Organizational culture is the mix of traditions, attitudes, values and expeditions that shapes life for its staff. Does everyone work late or do they strive for work-life balance? Are acceptable work clothes traditional, casual or cutting-edge hip? In some cases, such as a company that tolerates bullying and abuse, there can be a big negative impact of organizational culture.
Good leaders take an interest in the positive and negative effects of organizational culture. Effective leaders have a vision for the culture they want and work to develop it in the organization:
- They encourage staff to believe in their vision and empower them to help make it a reality.
- They encourage employees to respect and care about each other.
- They build trust between themselves and their team.
- When employees act in ways that exhibit the desired culture, leaders celebrate them. For instance, to develop a culture where employees act independently, management should acknowledge staffers who do great independent work.
- They eliminate negative behaviors. If the CEO wants a workplace culture that celebrates diversity, they have to discourage bigotry and discrimination.
- They walk the walk. No amount of vision statements and speeches will be as effective as staff seeing the leader lives by the values they talk about.
Promoting the values you want in your organization doesn't guarantee they'll be adopted. In any organization, there are multiple influences on people's behavior. In some organizations, those influences push culture to the dark side.
- Poor communication. If managers don't talk openly to their staff, or if employees can't share their thoughts with management, that leads to a breakdown in trust.
- A toxic employee who backstabs or bullies colleagues can erode organizational culture. If management doesn't rein the employee in, other employees may assume the company will tolerate them behaving the same way.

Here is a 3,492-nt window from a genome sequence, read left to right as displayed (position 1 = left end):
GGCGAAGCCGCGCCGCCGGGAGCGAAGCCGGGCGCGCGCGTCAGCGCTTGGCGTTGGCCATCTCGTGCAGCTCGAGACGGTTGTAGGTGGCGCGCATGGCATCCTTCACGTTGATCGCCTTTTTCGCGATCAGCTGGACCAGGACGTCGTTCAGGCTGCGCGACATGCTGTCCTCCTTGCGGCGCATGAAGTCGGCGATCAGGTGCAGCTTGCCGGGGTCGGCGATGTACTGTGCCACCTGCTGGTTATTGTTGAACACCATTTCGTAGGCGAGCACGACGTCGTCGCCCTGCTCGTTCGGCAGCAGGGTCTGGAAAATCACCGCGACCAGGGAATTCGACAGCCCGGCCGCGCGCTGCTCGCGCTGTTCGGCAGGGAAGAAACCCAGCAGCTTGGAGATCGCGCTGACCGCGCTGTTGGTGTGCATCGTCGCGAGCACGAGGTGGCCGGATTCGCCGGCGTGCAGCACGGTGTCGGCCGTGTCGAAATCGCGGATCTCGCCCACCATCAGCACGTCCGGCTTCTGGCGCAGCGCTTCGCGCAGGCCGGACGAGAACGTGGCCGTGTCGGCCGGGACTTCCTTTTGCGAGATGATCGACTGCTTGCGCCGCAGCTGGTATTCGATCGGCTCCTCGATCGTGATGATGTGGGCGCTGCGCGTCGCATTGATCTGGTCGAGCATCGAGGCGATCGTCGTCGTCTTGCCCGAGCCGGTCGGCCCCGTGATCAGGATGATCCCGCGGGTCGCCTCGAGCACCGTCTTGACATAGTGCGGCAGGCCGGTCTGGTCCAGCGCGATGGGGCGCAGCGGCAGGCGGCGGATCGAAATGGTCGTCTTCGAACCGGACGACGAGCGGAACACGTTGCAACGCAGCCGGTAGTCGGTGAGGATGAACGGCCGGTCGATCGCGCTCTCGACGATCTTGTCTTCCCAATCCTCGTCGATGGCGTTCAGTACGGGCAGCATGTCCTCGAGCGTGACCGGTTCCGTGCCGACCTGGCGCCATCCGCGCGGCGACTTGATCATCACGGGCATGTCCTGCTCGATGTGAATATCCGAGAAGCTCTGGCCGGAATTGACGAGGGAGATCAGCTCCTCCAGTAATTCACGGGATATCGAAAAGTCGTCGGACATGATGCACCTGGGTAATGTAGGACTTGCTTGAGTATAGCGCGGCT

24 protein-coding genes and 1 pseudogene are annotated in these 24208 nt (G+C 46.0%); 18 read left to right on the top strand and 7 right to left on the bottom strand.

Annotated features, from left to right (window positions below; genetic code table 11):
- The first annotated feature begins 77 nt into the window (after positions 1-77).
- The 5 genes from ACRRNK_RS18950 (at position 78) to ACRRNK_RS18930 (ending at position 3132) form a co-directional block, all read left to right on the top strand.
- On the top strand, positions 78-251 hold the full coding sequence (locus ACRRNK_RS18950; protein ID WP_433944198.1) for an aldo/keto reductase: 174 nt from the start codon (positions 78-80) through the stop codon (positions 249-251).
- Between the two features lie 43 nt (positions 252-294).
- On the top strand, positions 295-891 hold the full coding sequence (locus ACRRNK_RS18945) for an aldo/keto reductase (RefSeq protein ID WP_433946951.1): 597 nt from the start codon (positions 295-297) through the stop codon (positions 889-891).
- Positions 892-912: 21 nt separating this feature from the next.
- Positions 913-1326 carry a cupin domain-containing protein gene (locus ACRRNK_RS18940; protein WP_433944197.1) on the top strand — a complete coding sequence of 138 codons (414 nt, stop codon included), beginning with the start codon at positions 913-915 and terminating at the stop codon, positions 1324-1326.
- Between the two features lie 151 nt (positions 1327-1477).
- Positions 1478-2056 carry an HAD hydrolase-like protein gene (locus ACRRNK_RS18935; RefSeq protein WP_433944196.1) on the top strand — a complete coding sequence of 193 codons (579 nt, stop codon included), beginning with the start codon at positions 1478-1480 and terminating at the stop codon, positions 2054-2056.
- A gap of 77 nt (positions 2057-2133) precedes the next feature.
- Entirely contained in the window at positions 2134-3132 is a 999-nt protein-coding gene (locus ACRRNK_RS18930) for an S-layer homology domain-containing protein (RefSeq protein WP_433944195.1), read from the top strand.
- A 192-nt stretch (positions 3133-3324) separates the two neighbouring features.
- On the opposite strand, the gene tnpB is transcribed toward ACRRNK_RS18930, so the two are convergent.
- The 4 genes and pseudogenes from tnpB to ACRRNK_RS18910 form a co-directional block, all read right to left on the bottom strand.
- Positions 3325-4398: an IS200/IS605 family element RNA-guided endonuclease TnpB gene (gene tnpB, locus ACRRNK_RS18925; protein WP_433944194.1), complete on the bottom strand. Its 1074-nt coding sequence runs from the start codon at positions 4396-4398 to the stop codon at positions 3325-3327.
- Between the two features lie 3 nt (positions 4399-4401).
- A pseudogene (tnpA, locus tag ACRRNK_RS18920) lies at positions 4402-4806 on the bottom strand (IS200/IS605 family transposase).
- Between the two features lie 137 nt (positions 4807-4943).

- Prioritizing profit above everything else encourages employees to cut ethical corners to suit the bottom line.
- Setting employees competing against each other works against building a cooperative culture.
- Micromanagement. If employees feel they're under constant scrutiny, they stress out.
- Resistance to change makes it harder to fight the negative impact of organizational culture.
- If managers or other workers don't perform to the company's standards, employees will realize how much they can get away with.
- Lack of engagement. If the company shows no interest in employees, that makes it harder for them to care.
The positive and negative effects of organizational culture influence managers as well as lower-ranked employees. For example, a small company may expect managers to help out employees when they need it. That's a positive culture, fostering a spirit of teamwork.
The effects of organizational culture on managers also shape how decisions get made. The culture can emphasize data-driven decisions dominated by analytics and statistics, or favor going with your gut. Does it prioritize results, even if managers have to compromise on their ethics? Culture shapes decisions as much as the facts in the case.
In a healthy organization, the effects of organizational culture on employee performance will be positive. Employees know they're valued and enjoy the work environment, so they're ready to give their best.
A negative culture has the opposite effect:
- An organizational culture that doesn't value quality work gives the employees no reason to strive for quality.
- A culture that tolerates bad behavior gives other employees license to behave the same way.
- Unhealthy organizational culture leaves employees feeling miserable, with decreased motivation to commit to their job.
- An unpleasant culture can increase employee turnover because nobody wants to stick around where they're miserable. If the culture becomes known outside the company, it may become harder to attract new recruits too.